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Murtha Seeks GOP Support for Iraq Plan

Democratic war critic Rep. John Murtha (Pa.) is setting his sights a bit lower in a bid to attract GOP support for a withdrawal from Iraq starting this fall, but his new plan has opened a split within his own Caucus.

Murtha, the House Appropriations Subcommittee on Defense chairman, unveiled language Wednesday calling for a withdrawal of troops from Iraq to start within 60 days, but his proposal does not set a date for completing the withdrawal.

Without a true deadline for bringing troops home, the legislation would appear to have little practical effect, upsetting members of the Out of Iraq Caucus who have vowed not to vote for continued war funding unless it is to pay for a withdrawal. Murtha said he’s offering the new plan in an effort to appeal to Republicans and find something the White House can accept.

Despite new reports suggesting war planners are looking to keep troops in Iraq for at least another two years, Murtha held out hope that the White House and Congressional Republicans will re-evaluate the war policy by September, when the $140 billion war supplemental will hit the House floor and a report is due from Iraq commander Gen. David Petraeus.

“Believe me, the pressure is on and there are a lot of people putting pressure on them to change direction,” Murtha said of the White House. But Murtha, who talked about his Iraq plans after House appropriators approved a $460 billion Defense spending bill, acknowledged that he’s not certain if his plan would get support from House leaders or from rank-and-file Democrats, particularly freshmen, who are under tremendous pressure to bring troops home and support strict timelines for withdrawal.

“The public wants us out of there,” Murtha said.

Rep. Lynn Woolsey (D-Calif.), co-chairwoman of the Progressive Caucus, said she would oppose Murtha’s proposal.

“You can’t trust this president, so you can’t allow him to have an open-ended commitment,” Woolsey said. “It violates the vote we had just a few weeks ago of a deadline of April 2008, and it violates what the American people want.”

Woolsey said she’s worried that Republicans could get political cover by voting for a measure without teeth, and she’s also worried about Democrats who have voted for an end date having to go backward.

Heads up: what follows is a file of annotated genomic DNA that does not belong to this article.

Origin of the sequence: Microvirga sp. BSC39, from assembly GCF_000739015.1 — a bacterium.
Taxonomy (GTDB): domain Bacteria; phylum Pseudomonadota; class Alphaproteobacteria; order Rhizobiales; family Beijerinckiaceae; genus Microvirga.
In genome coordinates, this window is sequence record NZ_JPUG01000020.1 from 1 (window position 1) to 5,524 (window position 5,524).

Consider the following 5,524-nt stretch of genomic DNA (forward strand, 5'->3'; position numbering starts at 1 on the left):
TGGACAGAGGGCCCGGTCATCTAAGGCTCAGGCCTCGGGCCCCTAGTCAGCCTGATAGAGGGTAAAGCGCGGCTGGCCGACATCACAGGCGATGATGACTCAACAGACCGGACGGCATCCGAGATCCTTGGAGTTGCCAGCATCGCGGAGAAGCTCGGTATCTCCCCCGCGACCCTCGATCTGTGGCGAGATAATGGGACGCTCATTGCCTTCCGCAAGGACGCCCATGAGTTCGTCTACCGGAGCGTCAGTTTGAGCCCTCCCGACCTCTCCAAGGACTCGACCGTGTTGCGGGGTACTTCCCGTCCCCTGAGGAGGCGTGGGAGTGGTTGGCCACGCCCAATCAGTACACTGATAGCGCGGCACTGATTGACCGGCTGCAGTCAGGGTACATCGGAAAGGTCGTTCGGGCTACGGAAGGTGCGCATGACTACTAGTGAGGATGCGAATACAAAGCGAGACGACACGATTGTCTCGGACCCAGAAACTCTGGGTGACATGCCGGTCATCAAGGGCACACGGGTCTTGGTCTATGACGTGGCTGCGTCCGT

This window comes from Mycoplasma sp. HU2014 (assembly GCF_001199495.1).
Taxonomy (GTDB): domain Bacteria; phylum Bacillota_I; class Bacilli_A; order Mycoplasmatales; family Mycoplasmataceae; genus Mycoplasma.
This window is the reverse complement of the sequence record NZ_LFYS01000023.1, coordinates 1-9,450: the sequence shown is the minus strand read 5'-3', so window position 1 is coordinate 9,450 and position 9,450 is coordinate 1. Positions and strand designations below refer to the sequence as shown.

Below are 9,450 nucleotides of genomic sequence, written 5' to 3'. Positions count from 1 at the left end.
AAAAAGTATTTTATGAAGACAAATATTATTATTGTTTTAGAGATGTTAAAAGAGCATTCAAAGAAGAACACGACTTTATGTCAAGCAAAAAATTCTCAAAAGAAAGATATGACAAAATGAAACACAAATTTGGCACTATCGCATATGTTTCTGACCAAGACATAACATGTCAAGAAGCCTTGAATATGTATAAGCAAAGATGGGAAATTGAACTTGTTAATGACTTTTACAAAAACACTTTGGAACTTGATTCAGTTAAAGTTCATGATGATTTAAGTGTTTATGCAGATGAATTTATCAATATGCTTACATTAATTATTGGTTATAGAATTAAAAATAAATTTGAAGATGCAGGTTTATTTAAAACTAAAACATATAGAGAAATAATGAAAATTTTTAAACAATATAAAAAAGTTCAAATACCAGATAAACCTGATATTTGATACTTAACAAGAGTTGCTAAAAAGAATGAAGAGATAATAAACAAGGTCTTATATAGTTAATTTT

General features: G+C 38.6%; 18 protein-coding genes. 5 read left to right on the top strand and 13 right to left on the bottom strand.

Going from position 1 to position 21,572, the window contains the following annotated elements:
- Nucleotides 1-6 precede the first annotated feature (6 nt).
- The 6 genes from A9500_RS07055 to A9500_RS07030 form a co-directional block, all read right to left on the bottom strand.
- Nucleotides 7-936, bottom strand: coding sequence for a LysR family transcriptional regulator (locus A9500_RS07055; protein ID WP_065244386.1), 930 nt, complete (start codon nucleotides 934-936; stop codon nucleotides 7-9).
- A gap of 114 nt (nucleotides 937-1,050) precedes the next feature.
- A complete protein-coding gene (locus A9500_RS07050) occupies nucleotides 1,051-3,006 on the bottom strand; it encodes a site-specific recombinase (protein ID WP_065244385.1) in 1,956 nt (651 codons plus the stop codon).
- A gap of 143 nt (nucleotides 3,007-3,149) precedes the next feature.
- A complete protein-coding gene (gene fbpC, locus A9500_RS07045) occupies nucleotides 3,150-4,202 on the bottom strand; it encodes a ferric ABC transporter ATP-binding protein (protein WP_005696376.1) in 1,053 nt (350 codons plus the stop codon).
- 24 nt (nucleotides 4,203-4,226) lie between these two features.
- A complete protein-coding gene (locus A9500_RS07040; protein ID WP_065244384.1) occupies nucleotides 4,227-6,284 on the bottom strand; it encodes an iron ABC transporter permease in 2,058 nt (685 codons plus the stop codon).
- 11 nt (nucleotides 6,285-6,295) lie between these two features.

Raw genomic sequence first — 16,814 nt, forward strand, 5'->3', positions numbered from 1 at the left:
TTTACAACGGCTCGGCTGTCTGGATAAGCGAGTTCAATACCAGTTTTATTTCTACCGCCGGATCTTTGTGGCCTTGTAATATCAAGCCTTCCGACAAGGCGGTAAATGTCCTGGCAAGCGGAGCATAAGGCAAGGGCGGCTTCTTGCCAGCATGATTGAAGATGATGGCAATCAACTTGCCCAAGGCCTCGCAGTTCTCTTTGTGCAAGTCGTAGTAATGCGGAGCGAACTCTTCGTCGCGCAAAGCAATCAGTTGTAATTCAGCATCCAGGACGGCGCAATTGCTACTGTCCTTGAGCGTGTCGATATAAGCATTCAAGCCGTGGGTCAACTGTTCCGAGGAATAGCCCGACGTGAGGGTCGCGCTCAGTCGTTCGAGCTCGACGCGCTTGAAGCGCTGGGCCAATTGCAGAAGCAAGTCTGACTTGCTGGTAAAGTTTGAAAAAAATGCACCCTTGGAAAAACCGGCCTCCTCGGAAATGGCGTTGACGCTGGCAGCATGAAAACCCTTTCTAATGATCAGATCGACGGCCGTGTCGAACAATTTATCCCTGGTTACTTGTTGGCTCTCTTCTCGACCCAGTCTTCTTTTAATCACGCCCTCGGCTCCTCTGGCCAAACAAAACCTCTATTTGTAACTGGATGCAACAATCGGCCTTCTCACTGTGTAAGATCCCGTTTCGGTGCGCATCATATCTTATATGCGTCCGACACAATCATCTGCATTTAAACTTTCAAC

“We are looking forward to September with the endgame being fully funding the safe and orderly withdrawal of troops from Iraq with a start date and an end date,” she said.

The language also requires President Bush to submit a classified report to Congress with a comprehensive five-year regional stability plan for the Middle East.

Murtha, who also wants troop readiness standards and other provisions, acknowledged that House Democrats ultimately would be bound by what the Senate can pass. “If the Senate can’t pass it we’ll have to make adjustments,” Murtha said.

Although several House and Senate Republicans have talked recently about a need to change Iraq policy, only a few have started voting with Democrats on withdrawal dates. Republican moderates continue to complain that Democrats have yet to reach out to them on bipartisan legislation calling for a change of the mission in Iraq, and war hawks accuse Democrats of undermining the war effort with defeatist talk.

“We’re still not focusing on trying to figure out a broad bipartisan consensus,” complained Rep. Heather Wilson (R-N.M.). Wilson said it’s “inevitable that there will be some withdrawal of troops” likely starting this fall in part because of the lack of available reinforcements, but she said Democrats have refused to work with Republicans on changing the mission for the remaining troops.

House and Senate Democratic leaders have so far refused to back bipartisan bills calling for the implementation of the Iraq Study Group recommendations, which call for transitioning the mission from combat to training and support of Iraqi troops over time.

War critics have attacked those bills as toothless, and 70 House Democrats already have committed to not supporting additional war funding except to pay for a withdrawal. That would appear to be at odds with Murtha’s latest plan.

House Democrats, meanwhile, continued to rack up symbolic votes on the war that are intended to show their frustrated base supporters that they are doing what they can to end it. A bill banning permanent bases in Iraq passed the chamber 399-24 on Wednesday and was hailed by Speaker Nancy Pelosi (D-Calif.) as part of creating a “new direction” in Iraq. But Republicans noted the bill was largely redundant — past war spending bills, even those passed under Republican leadership, also banned permanent bases.

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